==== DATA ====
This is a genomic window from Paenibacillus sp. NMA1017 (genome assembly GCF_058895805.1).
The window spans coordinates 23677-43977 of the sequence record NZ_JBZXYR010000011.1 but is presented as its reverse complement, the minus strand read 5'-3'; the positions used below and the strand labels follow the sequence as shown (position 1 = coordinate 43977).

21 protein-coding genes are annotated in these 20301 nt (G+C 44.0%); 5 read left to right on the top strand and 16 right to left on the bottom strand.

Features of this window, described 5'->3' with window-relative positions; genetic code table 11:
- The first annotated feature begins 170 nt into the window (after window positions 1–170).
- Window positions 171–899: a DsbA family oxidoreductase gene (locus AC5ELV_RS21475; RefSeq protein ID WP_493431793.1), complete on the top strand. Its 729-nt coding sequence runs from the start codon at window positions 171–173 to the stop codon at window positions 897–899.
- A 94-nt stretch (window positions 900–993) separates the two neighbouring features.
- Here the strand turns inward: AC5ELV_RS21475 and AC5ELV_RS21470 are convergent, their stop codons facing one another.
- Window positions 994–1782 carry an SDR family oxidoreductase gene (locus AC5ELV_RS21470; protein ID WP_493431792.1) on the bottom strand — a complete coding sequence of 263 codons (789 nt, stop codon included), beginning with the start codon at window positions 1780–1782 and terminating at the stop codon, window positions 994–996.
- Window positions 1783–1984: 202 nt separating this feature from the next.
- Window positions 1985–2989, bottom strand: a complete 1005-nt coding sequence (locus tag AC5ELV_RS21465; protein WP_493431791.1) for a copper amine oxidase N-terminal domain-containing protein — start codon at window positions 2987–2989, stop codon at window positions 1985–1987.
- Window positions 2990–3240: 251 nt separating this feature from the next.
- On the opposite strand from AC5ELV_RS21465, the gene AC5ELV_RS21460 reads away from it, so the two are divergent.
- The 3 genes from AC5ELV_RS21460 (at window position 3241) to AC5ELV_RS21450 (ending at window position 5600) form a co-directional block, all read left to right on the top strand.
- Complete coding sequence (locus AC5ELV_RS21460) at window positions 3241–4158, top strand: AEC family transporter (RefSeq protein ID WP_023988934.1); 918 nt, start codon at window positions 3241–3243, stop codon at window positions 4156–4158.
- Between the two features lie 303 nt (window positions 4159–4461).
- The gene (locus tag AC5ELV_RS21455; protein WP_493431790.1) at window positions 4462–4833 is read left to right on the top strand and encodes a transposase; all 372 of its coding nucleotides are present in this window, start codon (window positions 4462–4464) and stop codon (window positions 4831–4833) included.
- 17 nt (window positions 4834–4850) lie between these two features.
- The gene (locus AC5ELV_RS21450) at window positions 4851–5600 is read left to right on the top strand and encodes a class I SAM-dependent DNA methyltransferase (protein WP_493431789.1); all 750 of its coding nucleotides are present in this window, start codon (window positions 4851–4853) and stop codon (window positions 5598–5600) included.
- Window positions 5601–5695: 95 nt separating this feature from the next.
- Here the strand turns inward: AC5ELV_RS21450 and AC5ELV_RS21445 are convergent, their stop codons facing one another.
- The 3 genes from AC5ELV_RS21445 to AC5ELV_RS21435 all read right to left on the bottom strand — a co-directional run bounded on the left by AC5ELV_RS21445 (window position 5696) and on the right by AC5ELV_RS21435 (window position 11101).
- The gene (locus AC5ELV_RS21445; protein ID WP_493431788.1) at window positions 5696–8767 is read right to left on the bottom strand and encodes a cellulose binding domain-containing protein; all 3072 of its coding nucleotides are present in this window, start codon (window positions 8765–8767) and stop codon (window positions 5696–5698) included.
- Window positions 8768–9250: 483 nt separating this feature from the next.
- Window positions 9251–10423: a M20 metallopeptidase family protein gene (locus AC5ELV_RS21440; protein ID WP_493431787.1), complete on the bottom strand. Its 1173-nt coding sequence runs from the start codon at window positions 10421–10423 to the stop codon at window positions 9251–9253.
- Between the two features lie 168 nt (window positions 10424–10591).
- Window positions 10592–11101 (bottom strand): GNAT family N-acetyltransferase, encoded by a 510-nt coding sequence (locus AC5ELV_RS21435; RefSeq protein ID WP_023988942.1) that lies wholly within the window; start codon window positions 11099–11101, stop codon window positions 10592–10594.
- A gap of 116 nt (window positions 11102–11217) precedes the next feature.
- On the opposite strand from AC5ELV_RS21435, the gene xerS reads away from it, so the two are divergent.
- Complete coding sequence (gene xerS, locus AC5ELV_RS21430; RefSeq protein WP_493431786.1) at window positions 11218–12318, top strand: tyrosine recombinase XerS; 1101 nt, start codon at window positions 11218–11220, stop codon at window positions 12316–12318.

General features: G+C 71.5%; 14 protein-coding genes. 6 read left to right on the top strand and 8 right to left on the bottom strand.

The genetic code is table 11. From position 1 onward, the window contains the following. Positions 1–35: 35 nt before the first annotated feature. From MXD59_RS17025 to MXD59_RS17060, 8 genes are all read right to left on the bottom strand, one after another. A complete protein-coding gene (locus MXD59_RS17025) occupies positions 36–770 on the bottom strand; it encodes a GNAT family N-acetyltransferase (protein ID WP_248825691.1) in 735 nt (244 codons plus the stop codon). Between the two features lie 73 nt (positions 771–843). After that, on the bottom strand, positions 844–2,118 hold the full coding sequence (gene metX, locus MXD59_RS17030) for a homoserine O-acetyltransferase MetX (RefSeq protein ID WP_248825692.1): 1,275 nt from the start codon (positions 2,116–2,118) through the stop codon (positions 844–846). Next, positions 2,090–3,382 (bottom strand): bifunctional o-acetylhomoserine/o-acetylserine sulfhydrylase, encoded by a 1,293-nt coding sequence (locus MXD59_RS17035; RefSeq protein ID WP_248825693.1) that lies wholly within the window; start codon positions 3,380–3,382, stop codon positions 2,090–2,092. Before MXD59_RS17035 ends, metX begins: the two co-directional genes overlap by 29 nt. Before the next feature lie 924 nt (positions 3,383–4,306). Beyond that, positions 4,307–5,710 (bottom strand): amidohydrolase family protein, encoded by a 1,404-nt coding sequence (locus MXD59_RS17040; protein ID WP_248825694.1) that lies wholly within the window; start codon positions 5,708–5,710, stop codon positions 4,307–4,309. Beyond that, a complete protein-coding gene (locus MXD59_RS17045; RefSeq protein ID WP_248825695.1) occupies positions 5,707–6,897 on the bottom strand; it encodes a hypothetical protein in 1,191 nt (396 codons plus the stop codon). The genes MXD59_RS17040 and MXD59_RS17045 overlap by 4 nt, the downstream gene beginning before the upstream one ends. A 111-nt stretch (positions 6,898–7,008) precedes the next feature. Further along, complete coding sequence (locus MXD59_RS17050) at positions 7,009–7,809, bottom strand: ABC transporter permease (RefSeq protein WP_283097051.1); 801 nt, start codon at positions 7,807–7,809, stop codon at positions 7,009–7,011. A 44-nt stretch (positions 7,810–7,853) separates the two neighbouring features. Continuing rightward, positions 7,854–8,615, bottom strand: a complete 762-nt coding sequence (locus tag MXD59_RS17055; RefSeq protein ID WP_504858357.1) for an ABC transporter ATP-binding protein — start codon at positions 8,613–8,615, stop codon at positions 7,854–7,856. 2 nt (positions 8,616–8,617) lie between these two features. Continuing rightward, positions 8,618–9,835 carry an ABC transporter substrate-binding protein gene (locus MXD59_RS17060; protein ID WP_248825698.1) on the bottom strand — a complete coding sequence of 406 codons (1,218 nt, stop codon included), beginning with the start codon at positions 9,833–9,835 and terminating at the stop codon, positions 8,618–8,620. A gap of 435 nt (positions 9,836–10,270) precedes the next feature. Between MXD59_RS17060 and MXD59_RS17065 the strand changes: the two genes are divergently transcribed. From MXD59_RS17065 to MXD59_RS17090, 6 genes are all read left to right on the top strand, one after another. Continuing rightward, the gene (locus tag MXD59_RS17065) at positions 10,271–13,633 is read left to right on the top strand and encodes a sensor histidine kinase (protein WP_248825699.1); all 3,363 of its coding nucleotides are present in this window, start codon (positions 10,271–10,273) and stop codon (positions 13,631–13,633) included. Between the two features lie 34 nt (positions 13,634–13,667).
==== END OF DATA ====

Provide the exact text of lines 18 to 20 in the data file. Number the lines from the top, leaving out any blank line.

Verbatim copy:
- 17 nt (window positions 4834–4850) lie between these two features.
- The gene (locus AC5ELV_RS21450) at window positions 4851–5600 is read left to right on the top strand and encodes a class I SAM-dependent DNA methyltransferase (protein WP_493431789.1); all 750 of its coding nucleotides are present in this window, start codon (window positions 4851–4853) and stop codon (window positions 5598–5600) included.
- Window positions 5601–5695: 95 nt separating this feature from the next.